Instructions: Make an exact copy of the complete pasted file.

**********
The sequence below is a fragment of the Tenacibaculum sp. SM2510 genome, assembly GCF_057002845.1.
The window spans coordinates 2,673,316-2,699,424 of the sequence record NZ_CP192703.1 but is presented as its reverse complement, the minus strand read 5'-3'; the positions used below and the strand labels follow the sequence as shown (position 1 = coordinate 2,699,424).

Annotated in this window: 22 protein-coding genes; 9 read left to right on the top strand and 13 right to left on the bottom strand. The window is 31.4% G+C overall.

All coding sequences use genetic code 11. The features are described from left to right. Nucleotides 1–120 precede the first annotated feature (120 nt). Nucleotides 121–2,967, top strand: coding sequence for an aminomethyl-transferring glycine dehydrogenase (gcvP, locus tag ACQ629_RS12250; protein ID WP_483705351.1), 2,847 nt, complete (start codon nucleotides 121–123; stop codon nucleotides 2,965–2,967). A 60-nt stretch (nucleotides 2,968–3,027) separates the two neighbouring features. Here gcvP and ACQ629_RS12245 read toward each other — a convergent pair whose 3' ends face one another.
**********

The sequence below is a fragment of the Tenacibaculum sp. SM2510 genome, assembly GCF_057002845.1.
The window spans coordinates 2,673,316-2,699,424 of the sequence record NZ_CP192703.1 but is presented as its reverse complement, the minus strand read 5'-3'; the positions used below and the strand labels follow the sequence as shown (position 1 = coordinate 2,699,424).

Annotated in this window: 22 protein-coding genes; 9 read left to right on the top strand and 13 right to left on the bottom strand. The window is 31.4% G+C overall.

All coding sequences use genetic code 11. The features are described from left to right. Nucleotides 1–120 precede the first annotated feature (120 nt). Nucleotides 121–2,967, top strand: coding sequence for an aminomethyl-transferring glycine dehydrogenase (gcvP, locus tag ACQ629_RS12250; protein ID WP_483705351.1), 2,847 nt, complete (start codon nucleotides 121–123; stop codon nucleotides 2,965–2,967). A 60-nt stretch (nucleotides 2,968–3,027) separates the two neighbouring features. Here gcvP and ACQ629_RS12245 read toward each other — a convergent pair whose 3' ends face one another.